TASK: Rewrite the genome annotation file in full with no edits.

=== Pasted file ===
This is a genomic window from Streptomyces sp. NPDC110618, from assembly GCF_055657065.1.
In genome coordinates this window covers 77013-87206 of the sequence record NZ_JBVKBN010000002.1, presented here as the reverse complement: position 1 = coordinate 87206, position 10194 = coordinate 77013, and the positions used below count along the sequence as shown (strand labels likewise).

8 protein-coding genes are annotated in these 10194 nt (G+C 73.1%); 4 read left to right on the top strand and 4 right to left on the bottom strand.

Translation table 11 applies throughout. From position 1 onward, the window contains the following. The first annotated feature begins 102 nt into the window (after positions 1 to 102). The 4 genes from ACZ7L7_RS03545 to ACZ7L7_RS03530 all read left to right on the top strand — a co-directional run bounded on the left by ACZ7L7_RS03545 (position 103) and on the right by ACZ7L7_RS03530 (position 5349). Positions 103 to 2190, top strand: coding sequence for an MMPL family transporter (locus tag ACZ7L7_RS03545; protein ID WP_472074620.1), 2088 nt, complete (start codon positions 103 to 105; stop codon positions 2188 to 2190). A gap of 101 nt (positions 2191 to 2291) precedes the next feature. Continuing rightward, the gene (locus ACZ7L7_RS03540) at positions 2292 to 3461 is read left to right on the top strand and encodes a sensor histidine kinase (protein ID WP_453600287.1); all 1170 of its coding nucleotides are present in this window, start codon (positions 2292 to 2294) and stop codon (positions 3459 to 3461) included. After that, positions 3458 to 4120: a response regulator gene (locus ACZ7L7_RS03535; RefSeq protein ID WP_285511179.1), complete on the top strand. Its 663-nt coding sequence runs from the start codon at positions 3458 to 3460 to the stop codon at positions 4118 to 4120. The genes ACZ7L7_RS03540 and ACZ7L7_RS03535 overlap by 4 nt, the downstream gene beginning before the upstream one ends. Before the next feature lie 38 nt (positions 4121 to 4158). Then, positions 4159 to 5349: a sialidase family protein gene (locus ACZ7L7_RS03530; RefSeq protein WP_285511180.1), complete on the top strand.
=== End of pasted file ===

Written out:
This is a genomic window from Streptomyces sp. NPDC110618, from assembly GCF_055657065.1.
In genome coordinates this window covers 77013-87206 of the sequence record NZ_JBVKBN010000002.1, presented here as the reverse complement: position 1 = coordinate 87206, position 10194 = coordinate 77013, and the positions used below count along the sequence as shown (strand labels likewise).

8 protein-coding genes are annotated in these 10194 nt (G+C 73.1%); 4 read left to right on the top strand and 4 right to left on the bottom strand.

Translation table 11 applies throughout. From position 1 onward, the window contains the following. The first annotated feature begins 102 nt into the window (after positions 1 to 102). The 4 genes from ACZ7L7_RS03545 to ACZ7L7_RS03530 all read left to right on the top strand — a co-directional run bounded on the left by ACZ7L7_RS03545 (position 103) and on the right by ACZ7L7_RS03530 (position 5349). Positions 103 to 2190, top strand: coding sequence for an MMPL family transporter (locus tag ACZ7L7_RS03545; protein ID WP_472074620.1), 2088 nt, complete (start codon positions 103 to 105; stop codon positions 2188 to 2190). A gap of 101 nt (positions 2191 to 2291) precedes the next feature. Continuing rightward, the gene (locus ACZ7L7_RS03540) at positions 2292 to 3461 is read left to right on the top strand and encodes a sensor histidine kinase (protein ID WP_453600287.1); all 1170 of its coding nucleotides are present in this window, start codon (positions 2292 to 2294) and stop codon (positions 3459 to 3461) included. After that, positions 3458 to 4120: a response regulator gene (locus ACZ7L7_RS03535; RefSeq protein ID WP_285511179.1), complete on the top strand. Its 663-nt coding sequence runs from the start codon at positions 3458 to 3460 to the stop codon at positions 4118 to 4120. The genes ACZ7L7_RS03540 and ACZ7L7_RS03535 overlap by 4 nt, the downstream gene beginning before the upstream one ends. Before the next feature lie 38 nt (positions 4121 to 4158). Then, positions 4159 to 5349: a sialidase family protein gene (locus ACZ7L7_RS03530; RefSeq protein WP_285511180.1), complete on the top strand.